In November 1913, Stephanie Hyde Parker, aged 18 years, was given a red leather bound scrapbook embossed with her initials as a gift from her parents. Stephanie decided that this would help her record the events and people she met as she went through the social whirl of the London season. However, the clouds of war were gathering over Europe and on the 4 August 1914, the tone of her scrapbook changed, as she recorded the declaration of war and the effect it had on her family and friends.
Philip Windsor, a volunteer at Melford Hall has been reading through the pages…
Making her debut into polite society, Stephanie Hyde Parker was the only daughter of Sir William and Ethel, Lady Hyde Parker of Melford Hall. One can imagine, not only her excitement at the numerous dances and house parties that would require a wardrobe of new clothes; but also her trepidation – would she be popular and fit in with the other debutantes, would her dance card be filled, but most importantly, would she receive many invitations?
Within just a few months, Stephanie had spent time away at various house parties and balls, including a stay with her mother at Lordington House in Hampshire, where her sketching leads us to believe she had great fun playing roulette as well as other gambling games. It was then home for Christmas and New Year with the anticipation of many more exciting plans for 1914, starting with the Suffolk County Ball in January. However, Stephanie could never have imagined just what 1914 would have in store!
Although she continues to record the social events she experienced, they become more somber and with war always in the background. It was during this time her family and friends attend and support fundraising events for the British Red Cross. In fact, Stephanie herself joined the Red Cross’s Voluntary Aid Detachment, looking after wounded soldiers at Sudbury Belle Vue. This too is captured in the pages of her scrapbook.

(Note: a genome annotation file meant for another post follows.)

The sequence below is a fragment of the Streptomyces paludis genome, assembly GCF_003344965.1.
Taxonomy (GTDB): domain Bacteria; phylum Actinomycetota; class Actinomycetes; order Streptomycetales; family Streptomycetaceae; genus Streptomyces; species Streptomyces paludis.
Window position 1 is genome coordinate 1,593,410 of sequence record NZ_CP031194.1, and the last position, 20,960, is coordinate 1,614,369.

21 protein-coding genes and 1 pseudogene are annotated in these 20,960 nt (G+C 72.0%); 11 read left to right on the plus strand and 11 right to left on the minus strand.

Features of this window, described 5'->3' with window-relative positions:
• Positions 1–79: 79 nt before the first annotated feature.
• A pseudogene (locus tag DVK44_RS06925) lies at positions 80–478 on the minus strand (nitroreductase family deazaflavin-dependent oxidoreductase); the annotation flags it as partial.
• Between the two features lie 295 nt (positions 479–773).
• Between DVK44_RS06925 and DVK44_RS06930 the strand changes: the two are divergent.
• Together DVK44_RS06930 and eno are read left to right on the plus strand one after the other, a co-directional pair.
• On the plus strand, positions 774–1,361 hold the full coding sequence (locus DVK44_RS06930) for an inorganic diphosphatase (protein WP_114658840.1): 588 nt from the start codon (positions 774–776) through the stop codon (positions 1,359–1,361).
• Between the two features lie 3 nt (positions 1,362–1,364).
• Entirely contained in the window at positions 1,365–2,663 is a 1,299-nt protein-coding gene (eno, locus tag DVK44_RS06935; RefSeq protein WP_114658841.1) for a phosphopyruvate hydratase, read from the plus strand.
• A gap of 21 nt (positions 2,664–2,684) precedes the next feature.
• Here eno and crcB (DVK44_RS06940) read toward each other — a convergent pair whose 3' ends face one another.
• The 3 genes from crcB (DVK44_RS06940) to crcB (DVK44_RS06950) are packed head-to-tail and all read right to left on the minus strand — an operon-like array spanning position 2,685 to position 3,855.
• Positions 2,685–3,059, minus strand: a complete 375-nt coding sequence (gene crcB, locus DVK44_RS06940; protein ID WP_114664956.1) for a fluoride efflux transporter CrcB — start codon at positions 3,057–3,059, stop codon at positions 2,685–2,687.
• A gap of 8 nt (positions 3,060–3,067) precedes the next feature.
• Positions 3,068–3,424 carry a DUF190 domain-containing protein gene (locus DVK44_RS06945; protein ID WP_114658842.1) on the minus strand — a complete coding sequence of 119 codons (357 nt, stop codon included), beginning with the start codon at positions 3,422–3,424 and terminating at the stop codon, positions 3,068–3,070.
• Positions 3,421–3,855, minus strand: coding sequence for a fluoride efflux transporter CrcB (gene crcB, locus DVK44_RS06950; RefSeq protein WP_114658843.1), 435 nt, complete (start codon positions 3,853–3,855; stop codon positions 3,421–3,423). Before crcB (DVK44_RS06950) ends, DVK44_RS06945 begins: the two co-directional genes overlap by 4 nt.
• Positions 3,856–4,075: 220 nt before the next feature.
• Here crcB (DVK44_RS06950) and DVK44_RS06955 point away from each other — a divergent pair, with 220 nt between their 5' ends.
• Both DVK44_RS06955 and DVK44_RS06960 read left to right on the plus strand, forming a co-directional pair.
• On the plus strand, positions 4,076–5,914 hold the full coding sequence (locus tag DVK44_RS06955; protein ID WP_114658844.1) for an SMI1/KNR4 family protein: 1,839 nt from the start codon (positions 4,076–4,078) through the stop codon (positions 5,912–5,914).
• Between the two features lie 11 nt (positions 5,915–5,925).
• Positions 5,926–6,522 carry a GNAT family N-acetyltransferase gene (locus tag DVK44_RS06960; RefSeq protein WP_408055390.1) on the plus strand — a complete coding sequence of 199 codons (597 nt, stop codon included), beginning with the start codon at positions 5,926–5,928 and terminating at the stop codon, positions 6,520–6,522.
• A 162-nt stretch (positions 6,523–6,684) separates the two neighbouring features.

In 1914, 40,018 women were members of Red Cross detachments – including some famous names, such as Agatha Christie. As men were fighting on the Western Front, women performed many jobs that had been previously considered “unladylike” and unsuitable. The most prevalent occupation was working as a VAD and in many cases, women in the local neighbourhood volunteered on a part time basis.
At the outbreak of the First World War, the Red Cross had secured buildings, equipment and staff, and the organisation was able to set up temporary hospitals as soon as wounded men began to arrive home from abroad. The buildings varied widely, ranging from town halls and schools, to large and small private houses, both in the country and in cities. The most suitable ones were established as auxiliary hospitals.
Belle Vue House became one of 33 Red Cross hospitals in Suffolk during that time and was used for convalescence between 1914 and 1918. Servicemen often preferred auxiliary hospitals to military hospitals because they were not so strict, they were less crowded and the surroundings were more homely. At Belle Vue, patients returned from war were recovering from frostbite, gunshot wounds and shellshock.
She also writes in her scrapbook, the news that 4000 troops were billeted at Melford Hall and neighbouring Kentwell for a duration of 12 nights. Both gunners and infantry were part of the East Anglian Division of Royal Artillery (territorials) who were heading to Bury St Edmunds from Braintree. Soldiers on the march were still a novelty at this early stage of the war and villagers would have greeted their passage with tea and fruit. It’s said that plums seemed very refreshing at the time, although some of the men were later to regret their enthusiasm!
It’s estimated that around 500 men left the west Suffolk village of Long Melford to fight in the First World War and the names of the 95 who lost their lives in the conflict are listed on the village war memorial. Just how many of this small village did Stephanie know?
We look back to this period on Sunday 17 August, when there will be a special afternoon commemorating the First World War at Melford Hall. We will be re-creating the fundraising event for the Red Cross detailed in Stephanie Hyde Parker’s scrapbook, in what will be the chance to see Red Cross nurses working hard towards the war effort and soldiers preparing to leave for the Battle Front.
Images: With the kind permission of the Estate of Stephanie Duke (née Hyde Parker).